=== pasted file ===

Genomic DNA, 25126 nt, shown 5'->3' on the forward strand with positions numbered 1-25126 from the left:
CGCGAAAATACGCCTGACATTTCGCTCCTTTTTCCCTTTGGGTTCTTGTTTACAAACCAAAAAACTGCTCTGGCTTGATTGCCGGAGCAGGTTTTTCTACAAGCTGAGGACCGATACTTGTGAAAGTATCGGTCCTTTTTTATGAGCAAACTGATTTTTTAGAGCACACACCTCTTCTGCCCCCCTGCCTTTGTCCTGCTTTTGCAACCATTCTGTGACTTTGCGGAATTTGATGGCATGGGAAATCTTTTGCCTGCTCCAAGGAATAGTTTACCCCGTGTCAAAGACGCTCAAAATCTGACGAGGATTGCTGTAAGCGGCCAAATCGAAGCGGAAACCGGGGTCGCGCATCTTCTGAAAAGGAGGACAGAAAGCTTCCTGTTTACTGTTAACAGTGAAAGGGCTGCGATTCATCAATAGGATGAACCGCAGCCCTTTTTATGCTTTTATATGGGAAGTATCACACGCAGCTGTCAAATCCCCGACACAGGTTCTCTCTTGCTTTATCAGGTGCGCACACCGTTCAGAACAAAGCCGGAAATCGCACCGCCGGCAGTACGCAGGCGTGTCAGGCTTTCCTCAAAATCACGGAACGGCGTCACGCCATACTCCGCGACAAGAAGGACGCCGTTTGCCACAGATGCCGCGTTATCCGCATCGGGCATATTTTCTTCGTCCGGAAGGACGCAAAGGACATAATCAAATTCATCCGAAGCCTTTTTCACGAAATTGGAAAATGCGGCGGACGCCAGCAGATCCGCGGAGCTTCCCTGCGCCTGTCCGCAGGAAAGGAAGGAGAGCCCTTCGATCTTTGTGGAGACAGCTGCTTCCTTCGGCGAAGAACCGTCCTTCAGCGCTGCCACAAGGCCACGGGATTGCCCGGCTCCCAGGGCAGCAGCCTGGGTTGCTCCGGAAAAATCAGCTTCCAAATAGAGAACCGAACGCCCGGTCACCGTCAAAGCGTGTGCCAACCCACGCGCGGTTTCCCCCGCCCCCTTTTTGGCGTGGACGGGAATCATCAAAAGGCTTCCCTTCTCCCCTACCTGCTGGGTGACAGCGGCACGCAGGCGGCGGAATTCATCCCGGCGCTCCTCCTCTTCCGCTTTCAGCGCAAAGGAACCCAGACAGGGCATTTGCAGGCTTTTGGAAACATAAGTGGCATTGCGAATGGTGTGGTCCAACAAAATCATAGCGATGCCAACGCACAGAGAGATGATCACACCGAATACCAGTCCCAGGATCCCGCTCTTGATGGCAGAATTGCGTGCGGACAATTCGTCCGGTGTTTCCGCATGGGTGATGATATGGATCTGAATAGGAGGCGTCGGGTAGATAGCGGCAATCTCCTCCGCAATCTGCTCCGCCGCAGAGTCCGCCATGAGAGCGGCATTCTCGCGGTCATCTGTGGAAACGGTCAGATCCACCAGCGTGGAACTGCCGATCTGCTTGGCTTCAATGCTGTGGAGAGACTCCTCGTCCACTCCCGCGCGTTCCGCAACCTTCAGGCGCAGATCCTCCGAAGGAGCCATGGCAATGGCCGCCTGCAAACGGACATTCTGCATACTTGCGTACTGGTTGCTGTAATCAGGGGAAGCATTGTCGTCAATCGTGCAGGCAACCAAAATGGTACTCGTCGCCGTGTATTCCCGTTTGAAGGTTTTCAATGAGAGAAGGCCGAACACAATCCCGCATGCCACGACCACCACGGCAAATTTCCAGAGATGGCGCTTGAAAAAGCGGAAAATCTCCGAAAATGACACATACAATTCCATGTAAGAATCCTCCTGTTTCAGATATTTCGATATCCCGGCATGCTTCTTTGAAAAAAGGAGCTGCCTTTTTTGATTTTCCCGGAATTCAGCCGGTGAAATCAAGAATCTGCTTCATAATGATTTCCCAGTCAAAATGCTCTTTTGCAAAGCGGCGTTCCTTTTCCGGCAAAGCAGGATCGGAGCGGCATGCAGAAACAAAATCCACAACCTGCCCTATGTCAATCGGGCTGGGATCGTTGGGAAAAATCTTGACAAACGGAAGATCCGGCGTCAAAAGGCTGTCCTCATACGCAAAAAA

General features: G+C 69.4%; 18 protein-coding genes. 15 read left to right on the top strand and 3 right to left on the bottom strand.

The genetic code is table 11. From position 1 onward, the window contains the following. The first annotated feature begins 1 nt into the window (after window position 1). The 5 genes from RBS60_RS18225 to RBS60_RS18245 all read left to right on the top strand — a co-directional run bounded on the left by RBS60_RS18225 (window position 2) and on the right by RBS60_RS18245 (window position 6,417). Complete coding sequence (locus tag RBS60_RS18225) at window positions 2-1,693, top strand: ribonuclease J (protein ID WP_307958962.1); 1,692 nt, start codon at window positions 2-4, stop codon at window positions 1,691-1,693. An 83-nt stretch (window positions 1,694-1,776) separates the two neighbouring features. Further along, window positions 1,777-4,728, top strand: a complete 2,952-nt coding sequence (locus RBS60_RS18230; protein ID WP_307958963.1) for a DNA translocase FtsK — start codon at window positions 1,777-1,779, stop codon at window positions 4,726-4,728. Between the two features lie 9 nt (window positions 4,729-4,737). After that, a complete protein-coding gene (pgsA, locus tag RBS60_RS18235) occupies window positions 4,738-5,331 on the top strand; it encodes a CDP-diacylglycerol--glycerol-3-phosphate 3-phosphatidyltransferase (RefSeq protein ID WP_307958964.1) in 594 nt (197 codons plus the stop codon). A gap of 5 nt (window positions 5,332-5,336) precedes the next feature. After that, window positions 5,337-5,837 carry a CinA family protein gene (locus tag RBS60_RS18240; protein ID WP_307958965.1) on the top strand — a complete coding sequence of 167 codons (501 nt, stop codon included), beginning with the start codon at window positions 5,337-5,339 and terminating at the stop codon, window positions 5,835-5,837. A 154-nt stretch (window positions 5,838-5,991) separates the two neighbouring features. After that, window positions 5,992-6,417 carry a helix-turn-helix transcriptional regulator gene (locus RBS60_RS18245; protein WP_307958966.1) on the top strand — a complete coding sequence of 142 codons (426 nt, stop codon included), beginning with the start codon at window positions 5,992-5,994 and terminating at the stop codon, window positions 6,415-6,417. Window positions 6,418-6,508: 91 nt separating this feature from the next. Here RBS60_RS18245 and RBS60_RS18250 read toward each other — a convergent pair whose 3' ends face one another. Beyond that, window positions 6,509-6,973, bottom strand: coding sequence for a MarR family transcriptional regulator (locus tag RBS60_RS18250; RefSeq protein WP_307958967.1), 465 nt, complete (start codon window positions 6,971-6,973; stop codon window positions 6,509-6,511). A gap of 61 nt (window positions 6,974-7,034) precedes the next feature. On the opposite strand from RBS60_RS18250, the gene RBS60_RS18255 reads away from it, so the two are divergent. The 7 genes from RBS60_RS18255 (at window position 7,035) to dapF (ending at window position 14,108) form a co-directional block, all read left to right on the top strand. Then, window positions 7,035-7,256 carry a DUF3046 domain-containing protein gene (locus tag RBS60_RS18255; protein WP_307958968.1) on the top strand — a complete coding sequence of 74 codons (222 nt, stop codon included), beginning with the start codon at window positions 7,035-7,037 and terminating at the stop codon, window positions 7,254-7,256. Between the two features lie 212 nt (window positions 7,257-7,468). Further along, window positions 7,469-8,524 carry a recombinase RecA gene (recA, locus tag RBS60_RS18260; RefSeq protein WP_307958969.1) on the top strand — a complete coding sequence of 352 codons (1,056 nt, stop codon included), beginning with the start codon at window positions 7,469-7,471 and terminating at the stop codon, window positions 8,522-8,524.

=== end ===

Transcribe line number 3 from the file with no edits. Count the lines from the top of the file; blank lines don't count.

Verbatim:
General features: G+C 69.4%; 18 protein-coding genes. 15 read left to right on the top strand and 3 right to left on the bottom strand.